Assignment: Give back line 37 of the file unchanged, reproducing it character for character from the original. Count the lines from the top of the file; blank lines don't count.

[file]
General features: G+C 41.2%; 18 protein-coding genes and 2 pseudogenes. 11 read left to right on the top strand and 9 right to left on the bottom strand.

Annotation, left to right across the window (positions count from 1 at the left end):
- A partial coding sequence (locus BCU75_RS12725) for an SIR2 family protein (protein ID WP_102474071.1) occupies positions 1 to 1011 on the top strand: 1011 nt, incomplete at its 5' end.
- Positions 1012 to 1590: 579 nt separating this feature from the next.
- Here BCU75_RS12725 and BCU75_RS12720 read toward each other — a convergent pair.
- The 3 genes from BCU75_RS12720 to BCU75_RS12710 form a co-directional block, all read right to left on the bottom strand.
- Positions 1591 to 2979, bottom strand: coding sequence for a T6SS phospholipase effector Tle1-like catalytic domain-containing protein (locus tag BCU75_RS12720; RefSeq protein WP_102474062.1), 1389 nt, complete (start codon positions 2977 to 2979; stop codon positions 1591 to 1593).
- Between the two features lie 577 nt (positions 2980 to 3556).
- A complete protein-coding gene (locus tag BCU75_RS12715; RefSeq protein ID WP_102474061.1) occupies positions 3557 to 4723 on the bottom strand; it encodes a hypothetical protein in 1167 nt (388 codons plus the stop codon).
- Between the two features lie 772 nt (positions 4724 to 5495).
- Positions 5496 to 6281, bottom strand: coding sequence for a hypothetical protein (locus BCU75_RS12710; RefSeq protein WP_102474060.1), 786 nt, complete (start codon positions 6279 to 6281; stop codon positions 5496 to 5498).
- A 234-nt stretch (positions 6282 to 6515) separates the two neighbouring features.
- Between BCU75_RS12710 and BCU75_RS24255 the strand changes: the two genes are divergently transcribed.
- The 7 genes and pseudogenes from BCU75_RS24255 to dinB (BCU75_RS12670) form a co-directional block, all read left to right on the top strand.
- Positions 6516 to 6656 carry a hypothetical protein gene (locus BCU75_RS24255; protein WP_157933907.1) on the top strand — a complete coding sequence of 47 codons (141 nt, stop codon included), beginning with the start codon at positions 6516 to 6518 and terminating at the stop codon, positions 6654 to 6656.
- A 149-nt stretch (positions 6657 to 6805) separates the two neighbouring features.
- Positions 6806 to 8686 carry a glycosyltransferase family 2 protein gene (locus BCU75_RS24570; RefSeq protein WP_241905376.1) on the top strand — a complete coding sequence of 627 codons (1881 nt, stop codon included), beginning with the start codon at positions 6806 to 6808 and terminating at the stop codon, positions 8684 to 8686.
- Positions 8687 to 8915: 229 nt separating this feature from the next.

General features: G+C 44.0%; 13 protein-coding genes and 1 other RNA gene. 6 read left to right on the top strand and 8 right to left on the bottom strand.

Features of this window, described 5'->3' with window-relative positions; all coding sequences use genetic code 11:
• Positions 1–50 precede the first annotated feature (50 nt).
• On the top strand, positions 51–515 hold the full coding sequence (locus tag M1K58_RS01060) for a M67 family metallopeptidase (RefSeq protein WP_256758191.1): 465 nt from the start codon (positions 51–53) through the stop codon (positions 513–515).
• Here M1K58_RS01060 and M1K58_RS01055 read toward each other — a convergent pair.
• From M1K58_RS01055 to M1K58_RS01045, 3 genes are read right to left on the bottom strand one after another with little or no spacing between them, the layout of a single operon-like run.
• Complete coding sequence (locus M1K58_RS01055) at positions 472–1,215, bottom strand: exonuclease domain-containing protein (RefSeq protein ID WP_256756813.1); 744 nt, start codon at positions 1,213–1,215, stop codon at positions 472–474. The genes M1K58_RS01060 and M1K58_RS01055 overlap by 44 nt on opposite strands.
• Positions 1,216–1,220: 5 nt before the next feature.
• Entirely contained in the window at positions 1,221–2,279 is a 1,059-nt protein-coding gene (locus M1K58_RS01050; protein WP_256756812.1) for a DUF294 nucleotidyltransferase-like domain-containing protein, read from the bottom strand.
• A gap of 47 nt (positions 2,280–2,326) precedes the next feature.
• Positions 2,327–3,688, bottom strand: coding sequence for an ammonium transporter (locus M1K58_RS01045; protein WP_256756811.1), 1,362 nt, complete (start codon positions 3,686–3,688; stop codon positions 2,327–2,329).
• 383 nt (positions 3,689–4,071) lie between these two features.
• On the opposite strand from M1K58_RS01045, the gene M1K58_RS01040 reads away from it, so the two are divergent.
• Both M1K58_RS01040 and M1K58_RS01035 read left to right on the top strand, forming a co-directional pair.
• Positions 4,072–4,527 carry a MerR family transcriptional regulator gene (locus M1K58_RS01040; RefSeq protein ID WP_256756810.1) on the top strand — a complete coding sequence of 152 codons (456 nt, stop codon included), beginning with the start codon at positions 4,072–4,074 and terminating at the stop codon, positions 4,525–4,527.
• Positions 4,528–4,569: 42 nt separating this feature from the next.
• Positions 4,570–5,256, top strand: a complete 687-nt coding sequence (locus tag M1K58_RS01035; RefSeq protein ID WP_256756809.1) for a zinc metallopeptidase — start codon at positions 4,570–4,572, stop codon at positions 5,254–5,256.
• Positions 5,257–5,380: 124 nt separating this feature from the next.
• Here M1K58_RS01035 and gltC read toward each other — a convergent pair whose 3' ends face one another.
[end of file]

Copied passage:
• Here M1K58_RS01035 and gltC read toward each other — a convergent pair whose 3' ends face one another.